Well.. that very same definition could be applied to life itself. Properly designed games bring us Meaningful Play (Eric Zimmerman dixit); yet a game able of speaking us with the subtleties of metaphors expressed through interactivity, can transcend its ‘Magical Circle’ and touch our soul and mind, like any true art form.

shadow-colossus-3.jpg

Like many, I’ve been playing Shadow of the Colossus lately. And there’s a very interesting detail in this game that I really liked: Each time you access to the save menu -and hence, transcend the Colossus universe into our reality-, your character kneels and starts praying. He’s literally communicating with you, a superior being that controls his destiny, his god. He gives prayers to you so you can make him accomplish his destiny safely. That’s a nice Ludic Metaphor.

Homo Ludens and the Origin of Play
November 1, 2005

We have only to watch young dogs to see that all the essentials of human play are present in their merry gambols. They invite one another to play by a certain ceremoniousness of attitude and gesture. They keep to the rule that you shall not bite, or not bite hard, your friend’s ear. They pretend to get terribly angry. And -what is most important- in all these doings, they painly experience tremendous fun and enjoyment.

Play is older than culture.

Johann Huizinga, Homo Ludens (1936).

Organic Games
October 24, 2005

When I was a little kid that enjoyed playing Super Mario, I often wondered why did that world always looked the same. It’s not like our world where we have Autumn and the leaves fall from trees or Summer where everything has a brighter color. Every time the NES was turned on, all the trees, clouds, mushrooms, etc. looked just the same way they did the last time I’ve played. And death, was just an illusion.

How could a game be if we could build an organic virtual world? Where its elements, probably in a simple way, can evolve, die, get born and playing Organic Mario in January wouldn’t be the same as playing it in August. What if our character gets old as time passes by and he dies like an ordinary tamagotchi?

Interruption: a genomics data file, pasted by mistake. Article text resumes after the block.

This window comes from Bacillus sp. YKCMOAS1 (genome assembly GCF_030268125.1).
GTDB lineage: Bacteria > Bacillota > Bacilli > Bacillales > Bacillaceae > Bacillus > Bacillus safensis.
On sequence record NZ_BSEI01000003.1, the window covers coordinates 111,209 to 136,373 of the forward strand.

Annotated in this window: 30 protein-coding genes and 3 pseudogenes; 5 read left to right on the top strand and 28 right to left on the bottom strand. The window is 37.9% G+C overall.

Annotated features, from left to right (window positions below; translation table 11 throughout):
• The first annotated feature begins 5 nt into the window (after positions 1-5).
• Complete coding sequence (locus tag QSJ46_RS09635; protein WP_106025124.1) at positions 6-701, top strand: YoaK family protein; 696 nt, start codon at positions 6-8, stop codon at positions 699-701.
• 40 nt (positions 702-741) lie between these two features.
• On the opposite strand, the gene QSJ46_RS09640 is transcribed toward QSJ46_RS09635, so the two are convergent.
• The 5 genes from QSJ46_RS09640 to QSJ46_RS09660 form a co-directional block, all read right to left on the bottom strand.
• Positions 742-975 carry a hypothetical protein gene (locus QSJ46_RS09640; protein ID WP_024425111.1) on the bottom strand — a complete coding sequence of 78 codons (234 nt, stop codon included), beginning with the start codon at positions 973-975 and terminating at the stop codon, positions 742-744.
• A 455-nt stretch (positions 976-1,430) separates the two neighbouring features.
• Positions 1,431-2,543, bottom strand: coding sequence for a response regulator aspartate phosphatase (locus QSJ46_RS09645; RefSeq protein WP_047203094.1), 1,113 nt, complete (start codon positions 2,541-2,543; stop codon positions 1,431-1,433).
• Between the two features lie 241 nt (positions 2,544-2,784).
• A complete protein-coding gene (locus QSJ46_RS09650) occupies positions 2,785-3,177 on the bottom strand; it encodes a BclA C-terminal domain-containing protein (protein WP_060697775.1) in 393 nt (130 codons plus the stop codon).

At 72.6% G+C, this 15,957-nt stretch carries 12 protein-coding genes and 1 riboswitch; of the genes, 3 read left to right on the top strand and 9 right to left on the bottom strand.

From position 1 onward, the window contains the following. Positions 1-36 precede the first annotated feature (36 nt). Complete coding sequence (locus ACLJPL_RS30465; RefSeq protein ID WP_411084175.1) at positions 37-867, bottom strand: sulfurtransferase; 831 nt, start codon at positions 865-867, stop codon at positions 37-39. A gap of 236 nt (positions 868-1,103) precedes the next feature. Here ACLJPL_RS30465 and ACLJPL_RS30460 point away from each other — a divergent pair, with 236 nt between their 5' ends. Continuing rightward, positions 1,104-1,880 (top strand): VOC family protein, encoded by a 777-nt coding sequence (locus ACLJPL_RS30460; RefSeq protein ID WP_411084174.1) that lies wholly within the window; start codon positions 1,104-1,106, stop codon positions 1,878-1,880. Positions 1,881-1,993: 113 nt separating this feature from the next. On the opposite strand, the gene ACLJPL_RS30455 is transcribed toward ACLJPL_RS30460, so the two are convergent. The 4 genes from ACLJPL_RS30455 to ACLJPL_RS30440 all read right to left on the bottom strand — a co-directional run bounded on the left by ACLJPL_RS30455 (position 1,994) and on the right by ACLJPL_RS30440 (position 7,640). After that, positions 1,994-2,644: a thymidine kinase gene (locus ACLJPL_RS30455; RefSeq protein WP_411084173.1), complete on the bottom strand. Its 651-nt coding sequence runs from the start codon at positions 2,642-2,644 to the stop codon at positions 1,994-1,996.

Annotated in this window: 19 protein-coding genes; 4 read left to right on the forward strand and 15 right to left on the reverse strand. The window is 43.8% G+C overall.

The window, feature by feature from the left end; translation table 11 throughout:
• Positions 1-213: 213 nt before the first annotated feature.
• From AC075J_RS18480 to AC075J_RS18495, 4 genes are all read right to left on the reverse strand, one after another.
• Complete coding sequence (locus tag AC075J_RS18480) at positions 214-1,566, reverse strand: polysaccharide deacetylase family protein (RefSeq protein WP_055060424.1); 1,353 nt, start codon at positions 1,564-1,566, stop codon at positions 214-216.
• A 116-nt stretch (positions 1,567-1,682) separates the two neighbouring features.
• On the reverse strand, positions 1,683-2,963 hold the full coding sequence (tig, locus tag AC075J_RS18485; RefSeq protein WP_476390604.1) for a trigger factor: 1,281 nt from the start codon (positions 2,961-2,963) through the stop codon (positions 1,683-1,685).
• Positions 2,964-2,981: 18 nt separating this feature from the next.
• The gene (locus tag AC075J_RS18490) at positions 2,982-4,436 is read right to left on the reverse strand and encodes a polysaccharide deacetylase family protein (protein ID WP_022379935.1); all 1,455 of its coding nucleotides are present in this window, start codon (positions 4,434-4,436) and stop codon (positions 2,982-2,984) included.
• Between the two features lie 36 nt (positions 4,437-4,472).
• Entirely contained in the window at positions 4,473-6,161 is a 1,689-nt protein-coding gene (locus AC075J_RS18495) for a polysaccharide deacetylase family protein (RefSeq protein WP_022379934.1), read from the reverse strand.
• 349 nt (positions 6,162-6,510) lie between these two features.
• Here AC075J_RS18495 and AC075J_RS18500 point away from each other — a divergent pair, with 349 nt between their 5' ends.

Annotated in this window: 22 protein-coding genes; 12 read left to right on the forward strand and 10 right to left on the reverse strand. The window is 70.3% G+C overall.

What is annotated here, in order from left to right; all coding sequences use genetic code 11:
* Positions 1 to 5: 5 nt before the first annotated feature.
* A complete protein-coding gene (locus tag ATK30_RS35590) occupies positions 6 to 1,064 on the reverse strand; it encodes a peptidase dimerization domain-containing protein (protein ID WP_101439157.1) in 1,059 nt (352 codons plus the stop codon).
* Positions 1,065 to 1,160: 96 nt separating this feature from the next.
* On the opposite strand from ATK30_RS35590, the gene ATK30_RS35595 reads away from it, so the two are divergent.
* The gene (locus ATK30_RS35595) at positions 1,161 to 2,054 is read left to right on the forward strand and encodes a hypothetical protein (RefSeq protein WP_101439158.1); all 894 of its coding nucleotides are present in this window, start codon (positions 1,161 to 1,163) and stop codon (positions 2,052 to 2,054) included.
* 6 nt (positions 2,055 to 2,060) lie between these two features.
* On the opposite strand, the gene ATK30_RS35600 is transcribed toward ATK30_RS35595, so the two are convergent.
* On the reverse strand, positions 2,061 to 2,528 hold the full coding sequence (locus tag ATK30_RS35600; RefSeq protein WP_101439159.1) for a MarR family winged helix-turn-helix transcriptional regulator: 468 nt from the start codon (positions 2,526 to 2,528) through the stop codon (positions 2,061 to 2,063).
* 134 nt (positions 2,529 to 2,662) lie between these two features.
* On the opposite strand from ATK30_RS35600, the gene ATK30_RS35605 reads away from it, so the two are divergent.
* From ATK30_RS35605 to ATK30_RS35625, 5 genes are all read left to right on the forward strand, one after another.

The emotional bond of players with game worlds are weak, basically because the artificial universes presented are infinite in time. If something goes wrong, we can just re-play anything, anytime. Instead, if we limit the existence of the world to a finite time, every action we take might become more meaningful in the same way that our very own existence in the real world is a struggle for meaning due to its finite length.

Games as Essays
October 17, 2005

There’s a literary genre that I often enjoy reading: Essays. Usually for philosophical purposes or simply to express a personal view of life and the world, this genre has a very open structure and a wide range of topics that can treat. And today, there’s no other form of expression that can do this so well besides Literature.


Do games have the potential of becoming Essay tools in the future? The ability of computers to simulate worlds and intelligence -to a certain level today- through the use of pure logic, make me believe that philosophical gaming could be a very interesting approach to our medium. We could express through a game our own analysis of the world and prove them with proper game rules.

Even more, as artists and thinkers, we can create games that just let the player define his views on the world and see those expressed on a virtual arena, giving power to the people to think.

Realism vs. Style
September 8, 2005

“The larger question at hand, however, is perhaps unanswerable: Is the point of gaming to recreate reality, or should it go beyond realism, into the realm of art?”

zelda-ds.jpg
An article at Slashdot debated on this issue by analyzing a very well-known game such as Zelda.

We all know how Nintendo tries to struggle against their karma of “kiddie games”. For sure, that may have been an important fact to mature the looks of our hero Link.

Yet the debate on Style vs. Realism is an important one. If we take a look at the history of pictorial art, it took several centuries for artists to get the necessary knowldege and technique to paint realistic landscapes and human figures. It wasn’t until the renaissance period that fundamental concepts such as perspective and the chiaroscuro where discovered. Since then and till the late XIXth century, realism was the norm. Modern art, broke all those concepts and brought us abstraction, simplified forms, style.